Unless you are going through a DUI checkpoint, officers must have a reason to pull you over and administer a field sobriety test. While most people may associate weaving or crossing over the lane lines as a sign of an impaired driver, there are also other behaviors police officers are looking for. Knowing what these signs are can help defendants better understand if the officer had enough evidence to warrant the traffic stop in the first place.
Drunk driving offenses are treated very seriously under Connecticut law. While an operating under the influence conviction can mean criminal penalties and the driver losing his or her driver's license, the actual arrest procedures can surprise many.
Connecticut DUI law is primarily predicated on two basic points of law, CGS §§ 14-227a and -227b. These statutes govern driving under the influence of alcohol and drugs and establish implied consent to drug and alcohol testing while driving on Connecticut roadways, respectively. These two laws make up the bulk of the state's right to charge people for DUI offenses and set forth administrative penalties for DUI accusations and convictions.
A Connecticut teacher faces DUI charges in an accident that occurred on Dec. 3, 2014. According to the school district in Columbia, she resigned from her teaching position 72 hours after the accident. In one announcement, the district is quoted as saying that the matter is now a legal issue.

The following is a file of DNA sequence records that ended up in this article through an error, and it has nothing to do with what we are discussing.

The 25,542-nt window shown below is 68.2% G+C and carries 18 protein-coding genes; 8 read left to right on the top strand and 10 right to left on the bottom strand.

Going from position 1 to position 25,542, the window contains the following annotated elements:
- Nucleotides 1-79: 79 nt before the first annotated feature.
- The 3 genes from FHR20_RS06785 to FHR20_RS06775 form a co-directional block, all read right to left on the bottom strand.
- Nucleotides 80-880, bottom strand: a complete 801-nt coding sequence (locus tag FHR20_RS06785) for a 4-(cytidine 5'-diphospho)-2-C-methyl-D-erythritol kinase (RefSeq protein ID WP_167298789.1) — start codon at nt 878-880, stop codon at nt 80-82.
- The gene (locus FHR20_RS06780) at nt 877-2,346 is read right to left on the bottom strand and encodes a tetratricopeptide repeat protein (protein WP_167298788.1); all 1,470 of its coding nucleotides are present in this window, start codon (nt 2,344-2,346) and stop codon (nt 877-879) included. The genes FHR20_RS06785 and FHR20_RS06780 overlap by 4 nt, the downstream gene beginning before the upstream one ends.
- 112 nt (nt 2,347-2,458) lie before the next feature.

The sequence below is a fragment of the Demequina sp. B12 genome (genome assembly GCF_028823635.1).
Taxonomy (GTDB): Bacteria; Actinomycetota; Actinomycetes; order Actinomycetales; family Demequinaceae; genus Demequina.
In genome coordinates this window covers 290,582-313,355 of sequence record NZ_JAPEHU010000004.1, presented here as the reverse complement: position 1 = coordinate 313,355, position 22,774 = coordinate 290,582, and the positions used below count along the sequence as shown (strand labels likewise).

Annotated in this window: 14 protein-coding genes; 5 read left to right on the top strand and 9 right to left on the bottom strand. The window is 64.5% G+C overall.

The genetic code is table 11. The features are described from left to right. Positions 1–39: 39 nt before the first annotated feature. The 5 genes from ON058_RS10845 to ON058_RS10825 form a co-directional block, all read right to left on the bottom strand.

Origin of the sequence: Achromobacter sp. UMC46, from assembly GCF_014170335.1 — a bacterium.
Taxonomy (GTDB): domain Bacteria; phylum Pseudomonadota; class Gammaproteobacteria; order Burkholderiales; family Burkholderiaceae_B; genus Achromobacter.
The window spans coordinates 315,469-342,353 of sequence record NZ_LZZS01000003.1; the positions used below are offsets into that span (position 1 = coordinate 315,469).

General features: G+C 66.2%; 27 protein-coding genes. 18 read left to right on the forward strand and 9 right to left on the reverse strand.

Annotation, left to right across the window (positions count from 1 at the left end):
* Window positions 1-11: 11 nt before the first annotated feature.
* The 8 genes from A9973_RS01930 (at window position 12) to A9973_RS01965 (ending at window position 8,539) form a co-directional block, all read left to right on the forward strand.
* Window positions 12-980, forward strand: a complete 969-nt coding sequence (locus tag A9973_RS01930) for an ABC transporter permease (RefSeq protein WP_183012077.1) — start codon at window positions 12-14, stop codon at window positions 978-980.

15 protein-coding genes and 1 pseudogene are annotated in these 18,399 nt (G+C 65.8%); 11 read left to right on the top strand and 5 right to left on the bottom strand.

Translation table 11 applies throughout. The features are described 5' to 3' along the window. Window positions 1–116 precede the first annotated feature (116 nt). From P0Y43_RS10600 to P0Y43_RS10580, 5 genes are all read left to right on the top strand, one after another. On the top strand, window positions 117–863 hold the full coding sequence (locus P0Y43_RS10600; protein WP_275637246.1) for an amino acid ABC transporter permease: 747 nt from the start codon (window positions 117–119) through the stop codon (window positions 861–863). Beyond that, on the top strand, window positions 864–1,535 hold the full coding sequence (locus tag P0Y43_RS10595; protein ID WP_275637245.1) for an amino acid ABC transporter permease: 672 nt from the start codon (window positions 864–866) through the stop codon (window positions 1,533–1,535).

A Dec. 25 car accident has resulted in two men facing DUI charges. The one-car wreck occurred at approximately 9:15 a.m. in Willimantic on Ash Street. As officials responded to the scene, they observed a 27-year-old man who was attempting to move the vehicle. They took the man into custody for operating a motor vehicle without a license and for drunk driving.
A DUI conviction in Connecticut will have an effect on the accused driver's ability to operate their vehicle. At a minimum, the Department of Motor Vehicles must suspend a person's driver's license for 45 days after they are convicted of DUI. In addition to a period of license suspension, drivers will also be required to use an ignition interlock in their vehicle for a certain period of time.
A Connecticut school teacher was recently charged with DUI and second-degree assault with a motor vehicle after she crashed into another car on Dec. 3. Two people were injured in the incident, including a pedestrian. The wreck occurred in the afternoon on Route 32 in Willimantic.
When a person is suspected of drunk driving in Connecticut, police officers will normally ask if they would be willing to perform roadside or field sobriety tests. While an officer may choose to administer a couple of additional tests, such as reciting the alphabet, counting or touching the tip of their finger to their nose, the three most reliable tests are ones that have been studied and standardized.
A 20-year-old woman has been taken into custody in East Hartford after her involvement in an alleged DUI accident. The incident occurred at on Oct. 19. Her vehicle was stopped after an officer reportedly observed the driver failing to maintain the correct lane.
A man was arrested for driving while intoxicated and crashing into a Church just before 7 p.m. on Nov. 1 in Glastonbury. The 38-year-old man was also charged with driving too fast for conditions and failure to drive right.